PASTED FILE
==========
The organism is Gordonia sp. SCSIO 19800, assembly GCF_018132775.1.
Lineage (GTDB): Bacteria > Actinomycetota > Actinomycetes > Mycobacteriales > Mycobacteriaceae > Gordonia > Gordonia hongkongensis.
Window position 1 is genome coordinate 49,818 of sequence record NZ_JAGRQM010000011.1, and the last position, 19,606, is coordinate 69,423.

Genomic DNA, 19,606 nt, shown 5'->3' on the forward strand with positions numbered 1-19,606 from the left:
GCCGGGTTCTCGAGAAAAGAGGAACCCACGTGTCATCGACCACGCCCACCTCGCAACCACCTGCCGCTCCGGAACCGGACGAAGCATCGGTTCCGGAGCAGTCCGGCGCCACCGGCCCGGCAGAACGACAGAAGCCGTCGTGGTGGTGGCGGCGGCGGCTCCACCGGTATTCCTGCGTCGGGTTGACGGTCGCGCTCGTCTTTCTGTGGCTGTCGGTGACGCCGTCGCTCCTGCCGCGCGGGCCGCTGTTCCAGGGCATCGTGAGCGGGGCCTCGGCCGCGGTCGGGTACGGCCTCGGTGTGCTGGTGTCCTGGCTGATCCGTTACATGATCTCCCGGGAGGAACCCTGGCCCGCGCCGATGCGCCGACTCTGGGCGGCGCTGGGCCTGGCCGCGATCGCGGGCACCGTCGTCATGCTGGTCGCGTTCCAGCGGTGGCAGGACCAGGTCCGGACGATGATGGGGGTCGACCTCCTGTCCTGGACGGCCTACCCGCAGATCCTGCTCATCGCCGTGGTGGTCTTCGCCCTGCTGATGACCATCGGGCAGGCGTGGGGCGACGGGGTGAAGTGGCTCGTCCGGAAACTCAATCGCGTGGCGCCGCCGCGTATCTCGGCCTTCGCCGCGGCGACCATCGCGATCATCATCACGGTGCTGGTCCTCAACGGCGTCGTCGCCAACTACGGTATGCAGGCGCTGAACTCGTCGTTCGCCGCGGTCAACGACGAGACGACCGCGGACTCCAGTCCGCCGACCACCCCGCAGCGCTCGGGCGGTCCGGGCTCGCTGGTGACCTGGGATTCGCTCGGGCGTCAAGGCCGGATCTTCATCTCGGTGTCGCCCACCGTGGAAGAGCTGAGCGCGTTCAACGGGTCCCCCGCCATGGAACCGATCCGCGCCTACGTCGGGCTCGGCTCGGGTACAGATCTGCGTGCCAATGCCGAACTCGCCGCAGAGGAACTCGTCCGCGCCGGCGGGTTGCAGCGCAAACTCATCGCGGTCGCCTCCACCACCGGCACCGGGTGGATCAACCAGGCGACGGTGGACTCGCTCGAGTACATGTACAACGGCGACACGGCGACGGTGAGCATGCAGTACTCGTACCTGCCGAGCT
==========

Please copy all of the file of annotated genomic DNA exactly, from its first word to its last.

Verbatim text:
The organism is Gordonia sp. SCSIO 19800, assembly GCF_018132775.1.
Lineage (GTDB): Bacteria > Actinomycetota > Actinomycetes > Mycobacteriales > Mycobacteriaceae > Gordonia > Gordonia hongkongensis.
Window position 1 is genome coordinate 49,818 of sequence record NZ_JAGRQM010000011.1, and the last position, 19,606, is coordinate 69,423.

Genomic DNA, 19,606 nt, shown 5'->3' on the forward strand with positions numbered 1-19,606 from the left:
GCCGGGTTCTCGAGAAAAGAGGAACCCACGTGTCATCGACCACGCCCACCTCGCAACCACCTGCCGCTCCGGAACCGGACGAAGCATCGGTTCCGGAGCAGTCCGGCGCCACCGGCCCGGCAGAACGACAGAAGCCGTCGTGGTGGTGGCGGCGGCGGCTCCACCGGTATTCCTGCGTCGGGTTGACGGTCGCGCTCGTCTTTCTGTGGCTGTCGGTGACGCCGTCGCTCCTGCCGCGCGGGCCGCTGTTCCAGGGCATCGTGAGCGGGGCCTCGGCCGCGGTCGGGTACGGCCTCGGTGTGCTGGTGTCCTGGCTGATCCGTTACATGATCTCCCGGGAGGAACCCTGGCCCGCGCCGATGCGCCGACTCTGGGCGGCGCTGGGCCTGGCCGCGATCGCGGGCACCGTCGTCATGCTGGTCGCGTTCCAGCGGTGGCAGGACCAGGTCCGGACGATGATGGGGGTCGACCTCCTGTCCTGGACGGCCTACCCGCAGATCCTGCTCATCGCCGTGGTGGTCTTCGCCCTGCTGATGACCATCGGGCAGGCGTGGGGCGACGGGGTGAAGTGGCTCGTCCGGAAACTCAATCGCGTGGCGCCGCCGCGTATCTCGGCCTTCGCCGCGGCGACCATCGCGATCATCATCACGGTGCTGGTCCTCAACGGCGTCGTCGCCAACTACGGTATGCAGGCGCTGAACTCGTCGTTCGCCGCGGTCAACGACGAGACGACCGCGGACTCCAGTCCGCCGACCACCCCGCAGCGCTCGGGCGGTCCGGGCTCGCTGGTGACCTGGGATTCGCTCGGGCGTCAAGGCCGGATCTTCATCTCGGTGTCGCCCACCGTGGAAGAGCTGAGCGCGTTCAACGGGTCCCCCGCCATGGAACCGATCCGCGCCTACGTCGGGCTCGGCTCGGGTACAGATCTGCGTGCCAATGCCGAACTCGCCGCAGAGGAACTCGTCCGCGCCGGCGGGTTGCAGCGCAAACTCATCGCGGTCGCCTCCACCACCGGCACCGGGTGGATCAACCAGGCGACGGTGGACTCGCTCGAGTACATGTACAACGGCGACACGGCGACGGTGAGCATGCAGTACTCGTACCTGCCGAGCT